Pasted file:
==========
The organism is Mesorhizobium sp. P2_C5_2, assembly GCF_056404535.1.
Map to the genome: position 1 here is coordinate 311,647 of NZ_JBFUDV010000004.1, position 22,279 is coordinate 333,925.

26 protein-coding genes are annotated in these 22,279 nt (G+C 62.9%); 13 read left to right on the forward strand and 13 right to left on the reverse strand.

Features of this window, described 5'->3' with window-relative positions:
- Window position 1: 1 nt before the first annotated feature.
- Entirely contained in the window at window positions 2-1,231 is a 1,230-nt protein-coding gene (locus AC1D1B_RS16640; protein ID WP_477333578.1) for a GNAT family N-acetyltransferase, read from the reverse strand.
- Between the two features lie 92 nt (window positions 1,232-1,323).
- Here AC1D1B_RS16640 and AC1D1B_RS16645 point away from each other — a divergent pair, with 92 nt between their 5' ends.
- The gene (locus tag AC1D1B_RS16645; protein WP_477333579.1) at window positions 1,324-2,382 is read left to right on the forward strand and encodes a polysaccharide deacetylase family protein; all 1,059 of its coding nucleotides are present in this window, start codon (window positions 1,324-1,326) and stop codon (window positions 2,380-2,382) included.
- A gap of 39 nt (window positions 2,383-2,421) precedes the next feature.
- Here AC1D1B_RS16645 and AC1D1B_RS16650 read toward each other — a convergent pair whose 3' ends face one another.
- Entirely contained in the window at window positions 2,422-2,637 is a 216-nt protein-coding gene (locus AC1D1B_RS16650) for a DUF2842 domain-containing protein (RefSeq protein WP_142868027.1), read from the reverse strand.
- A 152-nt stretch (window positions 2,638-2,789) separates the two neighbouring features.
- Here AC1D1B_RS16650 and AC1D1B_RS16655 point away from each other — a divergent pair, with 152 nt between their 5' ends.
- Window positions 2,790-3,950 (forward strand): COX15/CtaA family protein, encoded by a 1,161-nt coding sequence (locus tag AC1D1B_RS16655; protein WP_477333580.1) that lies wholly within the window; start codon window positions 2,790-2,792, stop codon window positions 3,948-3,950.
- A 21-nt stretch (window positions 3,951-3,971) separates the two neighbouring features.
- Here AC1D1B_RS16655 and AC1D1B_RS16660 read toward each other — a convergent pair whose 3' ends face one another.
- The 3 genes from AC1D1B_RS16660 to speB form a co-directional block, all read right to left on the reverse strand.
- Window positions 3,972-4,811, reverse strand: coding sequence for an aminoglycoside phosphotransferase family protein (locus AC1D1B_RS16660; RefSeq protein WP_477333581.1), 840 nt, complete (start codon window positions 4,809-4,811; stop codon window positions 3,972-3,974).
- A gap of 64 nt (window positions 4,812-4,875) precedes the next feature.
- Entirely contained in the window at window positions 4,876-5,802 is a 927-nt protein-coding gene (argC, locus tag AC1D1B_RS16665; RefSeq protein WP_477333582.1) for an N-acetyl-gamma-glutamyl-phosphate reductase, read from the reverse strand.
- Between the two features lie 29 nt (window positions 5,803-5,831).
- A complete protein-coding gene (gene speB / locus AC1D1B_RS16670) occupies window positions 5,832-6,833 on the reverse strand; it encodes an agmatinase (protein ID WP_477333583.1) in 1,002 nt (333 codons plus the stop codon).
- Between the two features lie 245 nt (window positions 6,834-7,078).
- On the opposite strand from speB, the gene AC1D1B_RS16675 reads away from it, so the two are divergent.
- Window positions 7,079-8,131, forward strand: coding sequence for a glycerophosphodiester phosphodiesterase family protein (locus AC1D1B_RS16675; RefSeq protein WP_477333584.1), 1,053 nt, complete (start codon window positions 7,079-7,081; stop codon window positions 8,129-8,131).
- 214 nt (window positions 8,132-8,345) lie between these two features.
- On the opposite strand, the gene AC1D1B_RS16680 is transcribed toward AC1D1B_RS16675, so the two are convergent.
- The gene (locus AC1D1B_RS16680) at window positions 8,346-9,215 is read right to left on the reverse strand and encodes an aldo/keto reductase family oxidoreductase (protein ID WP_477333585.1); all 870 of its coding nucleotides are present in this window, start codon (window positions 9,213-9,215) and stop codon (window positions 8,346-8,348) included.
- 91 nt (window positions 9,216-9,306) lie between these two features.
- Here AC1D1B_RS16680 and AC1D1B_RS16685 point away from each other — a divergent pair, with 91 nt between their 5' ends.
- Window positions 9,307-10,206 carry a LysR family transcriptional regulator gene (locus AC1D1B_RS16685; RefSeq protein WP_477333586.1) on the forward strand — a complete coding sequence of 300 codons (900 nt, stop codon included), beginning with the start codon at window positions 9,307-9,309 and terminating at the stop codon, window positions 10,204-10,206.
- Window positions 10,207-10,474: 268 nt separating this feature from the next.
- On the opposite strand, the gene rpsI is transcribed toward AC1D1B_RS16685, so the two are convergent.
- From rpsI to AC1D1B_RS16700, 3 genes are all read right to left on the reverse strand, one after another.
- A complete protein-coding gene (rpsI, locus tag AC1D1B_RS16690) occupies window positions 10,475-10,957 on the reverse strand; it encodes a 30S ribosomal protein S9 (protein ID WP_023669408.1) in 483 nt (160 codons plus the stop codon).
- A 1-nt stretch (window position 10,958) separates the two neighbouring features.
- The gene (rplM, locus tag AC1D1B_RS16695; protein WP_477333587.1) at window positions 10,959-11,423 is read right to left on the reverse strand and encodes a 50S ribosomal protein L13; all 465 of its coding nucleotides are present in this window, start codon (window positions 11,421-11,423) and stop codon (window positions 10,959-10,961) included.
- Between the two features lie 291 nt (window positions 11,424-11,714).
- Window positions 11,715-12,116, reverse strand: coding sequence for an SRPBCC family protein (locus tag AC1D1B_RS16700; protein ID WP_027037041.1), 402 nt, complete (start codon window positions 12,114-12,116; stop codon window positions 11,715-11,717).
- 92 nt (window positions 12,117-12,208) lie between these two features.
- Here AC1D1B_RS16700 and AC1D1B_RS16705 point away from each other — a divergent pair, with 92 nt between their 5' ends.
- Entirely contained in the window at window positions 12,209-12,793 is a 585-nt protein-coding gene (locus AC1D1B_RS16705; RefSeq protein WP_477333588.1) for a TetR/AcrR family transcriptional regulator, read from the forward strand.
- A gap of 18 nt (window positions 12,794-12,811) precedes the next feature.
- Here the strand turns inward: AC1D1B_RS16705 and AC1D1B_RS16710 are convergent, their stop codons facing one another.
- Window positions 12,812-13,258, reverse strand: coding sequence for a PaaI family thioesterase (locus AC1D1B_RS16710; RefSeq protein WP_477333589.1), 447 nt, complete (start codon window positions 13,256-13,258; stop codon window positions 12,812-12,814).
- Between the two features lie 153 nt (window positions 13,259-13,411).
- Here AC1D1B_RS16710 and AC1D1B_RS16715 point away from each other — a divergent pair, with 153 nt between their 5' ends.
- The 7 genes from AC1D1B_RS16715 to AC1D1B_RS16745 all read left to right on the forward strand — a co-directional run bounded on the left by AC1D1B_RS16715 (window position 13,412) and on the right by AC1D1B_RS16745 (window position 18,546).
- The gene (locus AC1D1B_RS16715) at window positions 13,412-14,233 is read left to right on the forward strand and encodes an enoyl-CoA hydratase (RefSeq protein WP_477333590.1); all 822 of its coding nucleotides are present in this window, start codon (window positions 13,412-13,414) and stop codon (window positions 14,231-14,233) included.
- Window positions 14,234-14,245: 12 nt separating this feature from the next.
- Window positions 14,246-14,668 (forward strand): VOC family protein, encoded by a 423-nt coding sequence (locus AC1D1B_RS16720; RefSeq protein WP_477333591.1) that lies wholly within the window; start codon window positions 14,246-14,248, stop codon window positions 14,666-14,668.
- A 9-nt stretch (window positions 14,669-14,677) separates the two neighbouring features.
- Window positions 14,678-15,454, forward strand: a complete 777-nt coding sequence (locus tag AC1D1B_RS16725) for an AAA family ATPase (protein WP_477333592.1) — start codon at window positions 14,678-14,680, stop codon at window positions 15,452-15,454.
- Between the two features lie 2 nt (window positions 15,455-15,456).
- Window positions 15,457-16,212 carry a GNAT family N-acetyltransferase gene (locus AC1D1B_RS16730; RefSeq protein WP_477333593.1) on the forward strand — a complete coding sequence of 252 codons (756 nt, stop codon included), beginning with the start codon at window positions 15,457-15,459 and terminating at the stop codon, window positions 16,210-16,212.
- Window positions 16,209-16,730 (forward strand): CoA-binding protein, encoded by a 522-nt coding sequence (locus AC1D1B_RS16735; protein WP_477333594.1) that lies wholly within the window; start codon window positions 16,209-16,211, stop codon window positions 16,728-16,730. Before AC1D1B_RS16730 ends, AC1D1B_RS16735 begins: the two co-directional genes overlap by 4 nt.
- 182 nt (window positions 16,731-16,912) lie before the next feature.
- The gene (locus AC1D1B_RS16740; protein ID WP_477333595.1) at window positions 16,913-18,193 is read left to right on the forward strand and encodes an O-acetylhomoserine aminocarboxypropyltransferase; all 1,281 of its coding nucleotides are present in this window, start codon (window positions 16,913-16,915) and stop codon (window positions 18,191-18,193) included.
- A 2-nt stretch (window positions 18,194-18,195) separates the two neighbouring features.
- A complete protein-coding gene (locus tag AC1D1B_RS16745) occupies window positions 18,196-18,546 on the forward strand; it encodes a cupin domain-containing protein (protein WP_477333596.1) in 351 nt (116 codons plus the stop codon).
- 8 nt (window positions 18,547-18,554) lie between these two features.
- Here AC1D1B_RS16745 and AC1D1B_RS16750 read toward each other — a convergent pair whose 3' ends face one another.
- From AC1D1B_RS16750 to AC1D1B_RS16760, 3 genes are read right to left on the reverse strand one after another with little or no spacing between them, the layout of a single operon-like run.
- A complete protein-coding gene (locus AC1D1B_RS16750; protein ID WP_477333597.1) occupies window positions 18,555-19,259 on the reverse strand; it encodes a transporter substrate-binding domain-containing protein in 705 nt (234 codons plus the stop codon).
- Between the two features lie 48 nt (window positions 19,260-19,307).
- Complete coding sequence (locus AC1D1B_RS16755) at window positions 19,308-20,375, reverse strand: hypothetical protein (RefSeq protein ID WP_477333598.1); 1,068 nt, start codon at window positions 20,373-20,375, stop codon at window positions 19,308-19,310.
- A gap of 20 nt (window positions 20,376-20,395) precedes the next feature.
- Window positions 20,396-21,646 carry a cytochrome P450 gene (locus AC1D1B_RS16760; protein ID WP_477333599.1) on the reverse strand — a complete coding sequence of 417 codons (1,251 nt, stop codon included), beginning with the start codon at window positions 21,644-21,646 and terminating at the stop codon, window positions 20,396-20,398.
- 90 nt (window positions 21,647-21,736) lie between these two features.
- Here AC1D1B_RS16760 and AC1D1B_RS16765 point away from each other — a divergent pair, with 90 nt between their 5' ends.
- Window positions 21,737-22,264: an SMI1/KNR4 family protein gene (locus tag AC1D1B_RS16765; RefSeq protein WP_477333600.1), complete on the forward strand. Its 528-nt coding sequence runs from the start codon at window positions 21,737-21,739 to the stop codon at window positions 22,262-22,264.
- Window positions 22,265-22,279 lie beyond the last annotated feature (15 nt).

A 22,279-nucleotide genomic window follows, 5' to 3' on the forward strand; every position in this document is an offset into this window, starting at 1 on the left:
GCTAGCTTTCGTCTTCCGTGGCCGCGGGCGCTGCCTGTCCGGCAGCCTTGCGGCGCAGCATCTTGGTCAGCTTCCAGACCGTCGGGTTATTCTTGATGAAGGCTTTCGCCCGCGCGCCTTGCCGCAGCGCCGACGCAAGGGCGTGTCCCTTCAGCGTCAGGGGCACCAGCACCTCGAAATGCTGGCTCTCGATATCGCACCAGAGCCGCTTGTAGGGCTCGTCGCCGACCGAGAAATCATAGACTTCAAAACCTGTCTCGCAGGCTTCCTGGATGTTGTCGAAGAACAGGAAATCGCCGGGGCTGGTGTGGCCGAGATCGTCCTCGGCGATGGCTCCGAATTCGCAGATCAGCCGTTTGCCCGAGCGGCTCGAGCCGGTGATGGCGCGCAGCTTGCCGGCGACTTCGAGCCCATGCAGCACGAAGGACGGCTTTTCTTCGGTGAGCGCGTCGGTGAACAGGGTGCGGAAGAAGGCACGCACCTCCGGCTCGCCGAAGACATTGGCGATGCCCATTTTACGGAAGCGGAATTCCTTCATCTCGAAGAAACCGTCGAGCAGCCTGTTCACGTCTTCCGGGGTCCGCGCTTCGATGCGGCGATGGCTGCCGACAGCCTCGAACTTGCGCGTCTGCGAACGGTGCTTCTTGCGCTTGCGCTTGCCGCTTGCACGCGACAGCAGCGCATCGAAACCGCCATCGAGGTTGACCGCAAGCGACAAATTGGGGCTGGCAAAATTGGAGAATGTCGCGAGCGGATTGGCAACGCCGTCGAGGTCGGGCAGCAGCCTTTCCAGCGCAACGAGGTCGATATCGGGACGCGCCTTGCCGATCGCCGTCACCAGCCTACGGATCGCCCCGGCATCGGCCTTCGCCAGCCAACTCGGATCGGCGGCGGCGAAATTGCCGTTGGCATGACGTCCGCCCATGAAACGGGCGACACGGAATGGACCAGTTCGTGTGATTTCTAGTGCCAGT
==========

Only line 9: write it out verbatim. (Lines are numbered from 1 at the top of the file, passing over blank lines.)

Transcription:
- The gene (locus tag AC1D1B_RS16645; protein WP_477333579.1) at window positions 1,324-2,382 is read left to right on the forward strand and encodes a polysaccharide deacetylase family protein; all 1,059 of its coding nucleotides are present in this window, start codon (window positions 1,324-1,326) and stop codon (window positions 2,380-2,382) included.